‘Charles Ives was an original man, a talented man, a courageous man. Let us honour him with his works’ Igor Stravinsky
Ives was self-taught, and composed for pleasure in between his various business enterprises – he ran a successful insurance company. His early music, especially the first two symphonies show the influence of Schumann, Brahms and Dvorak. However, the music of America, specifically the music of New England permeates his music – hymn tunes, rag time music, jazz, military band music frequently come together in kaleidoscopic tapestries of sound.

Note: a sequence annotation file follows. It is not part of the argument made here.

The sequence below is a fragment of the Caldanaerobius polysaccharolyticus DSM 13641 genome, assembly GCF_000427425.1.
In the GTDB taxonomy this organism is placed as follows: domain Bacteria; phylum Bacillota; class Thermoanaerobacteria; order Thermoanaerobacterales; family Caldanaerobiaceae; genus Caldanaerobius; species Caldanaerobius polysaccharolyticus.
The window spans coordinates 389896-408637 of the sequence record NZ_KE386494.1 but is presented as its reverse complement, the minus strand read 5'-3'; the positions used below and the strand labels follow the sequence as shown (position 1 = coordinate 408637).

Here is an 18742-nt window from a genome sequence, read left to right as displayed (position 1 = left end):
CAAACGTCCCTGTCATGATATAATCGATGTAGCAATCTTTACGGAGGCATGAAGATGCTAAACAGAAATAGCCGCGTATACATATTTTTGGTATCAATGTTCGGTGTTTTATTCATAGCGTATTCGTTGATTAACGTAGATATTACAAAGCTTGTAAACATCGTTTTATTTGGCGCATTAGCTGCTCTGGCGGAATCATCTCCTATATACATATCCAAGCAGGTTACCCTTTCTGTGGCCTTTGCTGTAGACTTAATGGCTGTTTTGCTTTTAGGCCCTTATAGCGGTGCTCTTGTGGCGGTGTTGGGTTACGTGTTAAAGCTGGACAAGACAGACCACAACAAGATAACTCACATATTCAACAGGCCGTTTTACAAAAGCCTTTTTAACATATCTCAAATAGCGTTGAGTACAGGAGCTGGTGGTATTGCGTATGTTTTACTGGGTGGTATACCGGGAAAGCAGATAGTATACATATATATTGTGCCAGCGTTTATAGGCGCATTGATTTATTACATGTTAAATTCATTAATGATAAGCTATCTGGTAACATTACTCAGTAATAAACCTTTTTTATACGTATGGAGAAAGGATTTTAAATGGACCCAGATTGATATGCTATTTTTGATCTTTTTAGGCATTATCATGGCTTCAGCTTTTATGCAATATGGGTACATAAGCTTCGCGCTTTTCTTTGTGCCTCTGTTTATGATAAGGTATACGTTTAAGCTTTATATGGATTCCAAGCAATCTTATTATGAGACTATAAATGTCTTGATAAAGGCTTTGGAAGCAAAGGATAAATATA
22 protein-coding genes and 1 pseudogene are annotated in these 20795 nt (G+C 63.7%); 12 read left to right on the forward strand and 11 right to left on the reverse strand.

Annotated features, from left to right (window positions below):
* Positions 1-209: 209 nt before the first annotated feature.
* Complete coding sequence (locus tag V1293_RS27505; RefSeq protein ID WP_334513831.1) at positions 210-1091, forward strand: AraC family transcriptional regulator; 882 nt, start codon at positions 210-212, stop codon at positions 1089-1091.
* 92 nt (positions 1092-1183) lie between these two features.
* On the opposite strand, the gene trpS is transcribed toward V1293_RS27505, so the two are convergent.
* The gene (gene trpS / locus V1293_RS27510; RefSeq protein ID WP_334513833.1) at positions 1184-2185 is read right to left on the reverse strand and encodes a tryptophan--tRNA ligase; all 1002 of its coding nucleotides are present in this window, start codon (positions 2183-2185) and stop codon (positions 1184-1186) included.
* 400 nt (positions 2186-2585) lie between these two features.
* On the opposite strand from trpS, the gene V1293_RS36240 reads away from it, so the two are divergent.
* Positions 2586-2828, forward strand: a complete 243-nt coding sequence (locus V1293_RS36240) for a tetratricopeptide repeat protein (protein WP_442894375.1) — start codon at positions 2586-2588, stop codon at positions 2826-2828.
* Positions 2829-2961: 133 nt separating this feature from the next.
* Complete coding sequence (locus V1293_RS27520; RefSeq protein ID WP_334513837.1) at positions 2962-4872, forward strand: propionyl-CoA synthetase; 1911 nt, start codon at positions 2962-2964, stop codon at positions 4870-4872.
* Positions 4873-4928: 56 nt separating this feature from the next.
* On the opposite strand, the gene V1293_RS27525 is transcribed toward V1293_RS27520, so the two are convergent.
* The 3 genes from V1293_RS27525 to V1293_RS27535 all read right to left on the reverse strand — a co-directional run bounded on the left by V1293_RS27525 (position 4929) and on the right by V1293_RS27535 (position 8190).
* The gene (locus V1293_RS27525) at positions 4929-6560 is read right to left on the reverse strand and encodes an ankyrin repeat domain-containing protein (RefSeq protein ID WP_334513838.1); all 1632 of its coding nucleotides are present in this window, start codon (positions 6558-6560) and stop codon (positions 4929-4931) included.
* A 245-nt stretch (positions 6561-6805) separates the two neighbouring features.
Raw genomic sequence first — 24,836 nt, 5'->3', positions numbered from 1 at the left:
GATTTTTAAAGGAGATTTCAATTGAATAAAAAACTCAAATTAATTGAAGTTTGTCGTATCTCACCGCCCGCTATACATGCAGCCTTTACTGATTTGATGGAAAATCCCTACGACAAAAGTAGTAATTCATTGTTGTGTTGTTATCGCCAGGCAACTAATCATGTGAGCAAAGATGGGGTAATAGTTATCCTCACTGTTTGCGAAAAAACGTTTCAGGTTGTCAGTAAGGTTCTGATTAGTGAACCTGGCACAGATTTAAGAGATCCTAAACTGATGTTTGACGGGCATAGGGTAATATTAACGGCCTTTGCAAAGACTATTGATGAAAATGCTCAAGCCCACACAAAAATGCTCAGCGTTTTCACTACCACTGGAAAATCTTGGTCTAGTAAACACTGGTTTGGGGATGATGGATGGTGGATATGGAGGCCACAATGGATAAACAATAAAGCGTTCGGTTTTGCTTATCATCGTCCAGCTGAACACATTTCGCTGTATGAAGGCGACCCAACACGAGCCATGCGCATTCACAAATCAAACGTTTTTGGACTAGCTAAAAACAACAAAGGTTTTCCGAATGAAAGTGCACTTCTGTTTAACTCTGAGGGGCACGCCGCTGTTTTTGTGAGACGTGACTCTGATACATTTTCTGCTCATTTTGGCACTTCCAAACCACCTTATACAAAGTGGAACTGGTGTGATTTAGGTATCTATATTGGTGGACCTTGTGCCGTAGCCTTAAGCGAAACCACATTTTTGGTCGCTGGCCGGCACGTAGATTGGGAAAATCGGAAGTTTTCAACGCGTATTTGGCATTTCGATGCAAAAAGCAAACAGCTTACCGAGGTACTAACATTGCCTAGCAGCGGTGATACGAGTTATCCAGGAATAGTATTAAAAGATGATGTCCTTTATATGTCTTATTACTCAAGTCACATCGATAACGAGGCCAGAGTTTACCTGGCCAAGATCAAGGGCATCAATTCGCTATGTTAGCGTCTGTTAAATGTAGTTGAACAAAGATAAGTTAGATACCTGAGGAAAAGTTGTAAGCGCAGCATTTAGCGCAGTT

The two sonatas date from the early years of the 20th century, No.1 from 1900–10. The sonata is a montage of late-19th and early-20th century American life. Snatches of hymn tunes, rags, folk music and traditional songs. No.2 depicts the town of Concord in Massachusetts, and in particular the philosopher Ralph Waldo Emerson (1803-82), naturalist Henry David Thoreau (1817-62), the Bronson Alcott (1799-1888) his daughter Louisa May (1832-88) and finally novelist Nathaniel Hawthorne (1804-64). Ives wrote that the sonata is ‘an attempt to present ones person’s impression of the spirit of the literature, the philosophy, and the men of Concord, Mass of over half a century ago’ .The sonata is written on a vast scale ( Ives had originally intended ‘Emerson’ and ‘Hawthorne’ as piano concertos) and is modelled on and quotes from the largest of all piano sonatas – Beethoven’s 29th ‘Hammerklavier’. Beethoven’s Fifth Symphony is also quoted throughout the sonata. The music is rough and ready, rugged and big boned – a mighty masterpiece from one of music’s great originals.